Citing the 33,636 deaths the Centers for Disease Control and Prevention attributed to firearms in 2013, President Barack Obama seems intent on placing gun violence at the forefront of our national conversation. The National Rifle Association seems equally intent on arguing the opposite of whatever he says. Neither side, though, has comprehensive, reproducible data supporting their arguments. While both rely on anecdotes and natural experiments — both of which can be quite convincing — the CDC remains mute on how to achieve one of the primary roles of government: protecting its citizens.        

In 1996, former U.S. Rep. Jay Dickey (R–Ark.) successfully lobbied on behalf of the NRA for putting language in the budget preventing the CDC from advocating for, or promoting, gun control. This, by former Rep. Dickey’s own admission, unintentionally stymied all CDC research on gun violence prevention and has led to two decades of silence from our primary public health research center.

As of fiscal year 2015, the CDC received $0 from Congress for gun violence prevention research. President Obama, in response to the Sandy Hook shooting in December 2012, called for an end to the moratorium on federally funded scientific research exploring the causes of gun violence. The 2015 bill, which allocates $10 million per year until 2021 for CDC research on gun violence prevention, remains buried in subcommittee.

This is not to say that no private funding for gun violence prevention research exists. Several universities — including Harvard and Johns Hopkins — have centers or parts of centers devoted to firearm research funded by private sources. Private funding and the resulting research, however, can — rightly or wrongly — be accused of bias more convincingly than public funding.

Private funding’s presence, then, cannot make up for the perception that the government isn’t trying to fund the CDC, which makes gun violence research a pariah to the scientific community. It also inhibits this research and effectively blocks a consensus on how to best prevent the avoidable accidents, injuries and deaths attributed to gun violence. Contrast this with the CDC’s estimated annual $47.2 billion in medical expenses and productivity loss due to gun violence and the need for federally funded research becomes irresistibly reasonable.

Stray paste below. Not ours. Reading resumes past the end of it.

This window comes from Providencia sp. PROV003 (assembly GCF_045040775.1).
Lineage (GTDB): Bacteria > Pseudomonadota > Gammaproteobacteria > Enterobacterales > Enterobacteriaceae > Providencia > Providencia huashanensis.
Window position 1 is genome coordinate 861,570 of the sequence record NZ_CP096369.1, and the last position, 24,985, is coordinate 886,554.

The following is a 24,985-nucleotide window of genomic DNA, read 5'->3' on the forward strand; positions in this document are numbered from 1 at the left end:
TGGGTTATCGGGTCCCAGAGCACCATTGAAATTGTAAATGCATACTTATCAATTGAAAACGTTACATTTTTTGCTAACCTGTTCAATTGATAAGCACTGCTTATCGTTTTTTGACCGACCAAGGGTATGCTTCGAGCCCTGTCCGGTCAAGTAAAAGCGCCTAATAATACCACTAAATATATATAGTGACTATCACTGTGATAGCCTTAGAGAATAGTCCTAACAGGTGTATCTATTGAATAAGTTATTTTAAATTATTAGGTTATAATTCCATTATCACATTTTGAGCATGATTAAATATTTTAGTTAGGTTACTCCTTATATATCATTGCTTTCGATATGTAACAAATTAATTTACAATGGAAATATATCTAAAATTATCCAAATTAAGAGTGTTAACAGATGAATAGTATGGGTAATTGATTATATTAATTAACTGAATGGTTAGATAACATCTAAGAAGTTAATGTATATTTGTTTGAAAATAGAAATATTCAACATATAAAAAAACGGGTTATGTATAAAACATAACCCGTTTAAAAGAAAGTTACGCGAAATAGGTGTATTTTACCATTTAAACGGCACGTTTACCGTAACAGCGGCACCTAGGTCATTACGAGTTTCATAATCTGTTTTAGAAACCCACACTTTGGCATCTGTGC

It is so reasonable, in fact, that Mark Rosenberg, former director of the CDC’s National Center for Injury Prevention and Control — who claimed to be fired for his commitment to gun violence prevention research — and Dickey have come together to advocate for increased federal funding for gun violence prevention research. Through a joint appearance on NPR and an op-ed in the Washington Post, Dickey and Rosenberg accept that though they have vehemently disagreed with each other in the past, they now both accept that substantial changes are imperative to improving our knowledge base and protecting our citizens.

Not only is public health funding necessary to fill a hole in our public health infrastructure, it is also an opportunity to inspire and train the next generation of eager students of public health. The University of Michigan, for example, is poised to open degrees in Public Health to undergraduates — following a national trend. What better way to engage a new generation of students than to address one of the leading causes of avoidable injuries and deaths?

Gun violence is often associated with mass shootings, tragic events that occur with a depressingly normal frequency. But it is also at play during criminal acts, homicides, suicides and accidents. These avoidable tragedies manifest themselves differently throughout various regions and within the impressively diverse communities that define our national identity. Without federal funding, then, we cannot effectively develop, promote and prescribe tailored interventions that best decrease the needless deaths of tens of thousands of Americans each year.

Our federal government, to best protect its citizens and provide them with the opportunity to thrive absent the horror of gun violence, must lift its embargo on CDC funding for gun violence prevention research. Not doing so would not only be a shirking of responsibility, but a passive acceptance of a disgraceful norm.

Danny Sack can be reached at


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